It has been almost 2 years since the devastating earthquake, and thousands of children still need permanent shelter and safe classrooms to enable them to return to school.

Please give now to support children in the next critical phase of their recovery from this disaster.

Nepal Earthquake Appeal

Communities in Nepal were left in shock after a huge magnitude 7.8 earthquake struck on the morning of Saturday 25 April 2015, followed by a second quake on 12 May. Thousands of people were killed and many more injured.

With the support of people like you, we have provided blankets, shelter kits, solar lamps and clean water tabs to families, and set up safe places for children to play and learn. But there is still much to do.

It is estimated that approximately 166,000 children still don’t have permanent classrooms. With a focus on health, livelihoods and education, and continuing to meet basic needs, we continue our work to support the children of Nepal on this long road to recovery.


How your money can help

  • £51 Could go to providing water filters to schools
  • £160 Could provide training on psychosocial support for local community groups and teachers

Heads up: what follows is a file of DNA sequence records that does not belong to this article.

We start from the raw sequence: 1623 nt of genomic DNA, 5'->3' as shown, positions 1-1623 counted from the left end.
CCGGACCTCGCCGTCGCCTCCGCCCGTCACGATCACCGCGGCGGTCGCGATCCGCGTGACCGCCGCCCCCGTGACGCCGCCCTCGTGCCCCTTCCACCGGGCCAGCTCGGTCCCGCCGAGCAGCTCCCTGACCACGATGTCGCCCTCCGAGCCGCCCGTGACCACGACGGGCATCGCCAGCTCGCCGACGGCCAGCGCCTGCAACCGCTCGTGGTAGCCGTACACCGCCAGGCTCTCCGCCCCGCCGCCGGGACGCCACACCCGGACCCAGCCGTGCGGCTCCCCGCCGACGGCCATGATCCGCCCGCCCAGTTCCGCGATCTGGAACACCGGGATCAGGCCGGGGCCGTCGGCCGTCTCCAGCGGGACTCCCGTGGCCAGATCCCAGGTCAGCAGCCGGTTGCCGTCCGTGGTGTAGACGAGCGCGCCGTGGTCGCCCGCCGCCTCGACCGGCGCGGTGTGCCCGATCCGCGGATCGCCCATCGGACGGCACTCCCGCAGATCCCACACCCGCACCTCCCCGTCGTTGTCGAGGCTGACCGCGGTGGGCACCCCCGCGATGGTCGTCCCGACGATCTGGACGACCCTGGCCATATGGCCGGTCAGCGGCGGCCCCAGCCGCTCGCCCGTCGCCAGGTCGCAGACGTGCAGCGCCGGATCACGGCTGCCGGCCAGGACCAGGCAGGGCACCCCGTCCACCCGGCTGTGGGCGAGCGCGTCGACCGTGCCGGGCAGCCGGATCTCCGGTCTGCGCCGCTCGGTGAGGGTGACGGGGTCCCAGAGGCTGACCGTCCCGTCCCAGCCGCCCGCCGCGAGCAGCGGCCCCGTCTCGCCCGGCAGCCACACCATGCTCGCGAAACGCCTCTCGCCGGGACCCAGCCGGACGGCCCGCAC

• £320 Could future proof schools by providing first aid and search & rescue equipment



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Sunday 23, Apr, 2017

In the case of an earthquake, Swosthani, 14, from Nepal and her classmates know what to do. She is no longer afraid and has joined a World Vision school club that ensures children in the community are safe.

Breaking the rules | Improving nutrition and encouraging girls into sport in Nepal

Thursday 11, Aug, 2016

Sumina’s mother was adamant: football was not for girls who should be doing household chores. But once she changed her mind, the benefits of the game and the World Vision-recommended diet were clear for her daughter and many other girls in the community...

From earth-shaking to high-flying | Helping Nepal's children to stand up and move on

Monday 01, Aug, 2016

When disaster hits, children are always among the most vulnerable, and not only in the initial crisis. In the days, weeks and months following an emergency, children can be disproportionately hit by after effects such as hunger, disease, emotional trauma and exploitation - particularly if they've lost their home or caregivers...